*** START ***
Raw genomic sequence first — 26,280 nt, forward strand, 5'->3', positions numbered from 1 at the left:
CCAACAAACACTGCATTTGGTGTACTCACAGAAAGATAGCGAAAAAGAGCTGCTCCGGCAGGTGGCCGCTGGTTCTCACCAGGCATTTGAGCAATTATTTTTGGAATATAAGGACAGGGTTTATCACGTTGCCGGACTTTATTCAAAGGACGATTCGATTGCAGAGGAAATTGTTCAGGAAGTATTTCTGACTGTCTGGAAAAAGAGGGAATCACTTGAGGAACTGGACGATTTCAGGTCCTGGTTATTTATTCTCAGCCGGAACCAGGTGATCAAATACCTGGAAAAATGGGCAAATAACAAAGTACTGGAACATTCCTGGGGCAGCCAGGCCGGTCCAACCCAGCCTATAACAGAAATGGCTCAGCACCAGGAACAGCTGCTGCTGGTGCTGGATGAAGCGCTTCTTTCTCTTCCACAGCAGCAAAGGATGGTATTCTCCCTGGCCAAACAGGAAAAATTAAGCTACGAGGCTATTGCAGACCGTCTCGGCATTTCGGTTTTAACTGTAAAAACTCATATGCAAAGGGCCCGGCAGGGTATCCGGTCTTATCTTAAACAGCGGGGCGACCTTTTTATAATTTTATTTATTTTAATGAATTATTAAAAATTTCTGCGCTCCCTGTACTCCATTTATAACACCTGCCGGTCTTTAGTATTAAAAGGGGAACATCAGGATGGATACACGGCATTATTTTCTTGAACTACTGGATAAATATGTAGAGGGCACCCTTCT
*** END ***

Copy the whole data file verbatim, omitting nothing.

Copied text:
Raw genomic sequence first — 26,280 nt, forward strand, 5'->3', positions numbered from 1 at the left:
CCAACAAACACTGCATTTGGTGTACTCACAGAAAGATAGCGAAAAAGAGCTGCTCCGGCAGGTGGCCGCTGGTTCTCACCAGGCATTTGAGCAATTATTTTTGGAATATAAGGACAGGGTTTATCACGTTGCCGGACTTTATTCAAAGGACGATTCGATTGCAGAGGAAATTGTTCAGGAAGTATTTCTGACTGTCTGGAAAAAGAGGGAATCACTTGAGGAACTGGACGATTTCAGGTCCTGGTTATTTATTCTCAGCCGGAACCAGGTGATCAAATACCTGGAAAAATGGGCAAATAACAAAGTACTGGAACATTCCTGGGGCAGCCAGGCCGGTCCAACCCAGCCTATAACAGAAATGGCTCAGCACCAGGAACAGCTGCTGCTGGTGCTGGATGAAGCGCTTCTTTCTCTTCCACAGCAGCAAAGGATGGTATTCTCCCTGGCCAAACAGGAAAAATTAAGCTACGAGGCTATTGCAGACCGTCTCGGCATTTCGGTTTTAACTGTAAAAACTCATATGCAAAGGGCCCGGCAGGGTATCCGGTCTTATCTTAAACAGCGGGGCGACCTTTTTATAATTTTATTTATTTTAATGAATTATTAAAAATTTCTGCGCTCCCTGTACTCCATTTATAACACCTGCCGGTCTTTAGTATTAAAAGGGGAACATCAGGATGGATACACGGCATTATTTTCTTGAACTACTGGATAAATATGTAGAGGGCACCCTTCT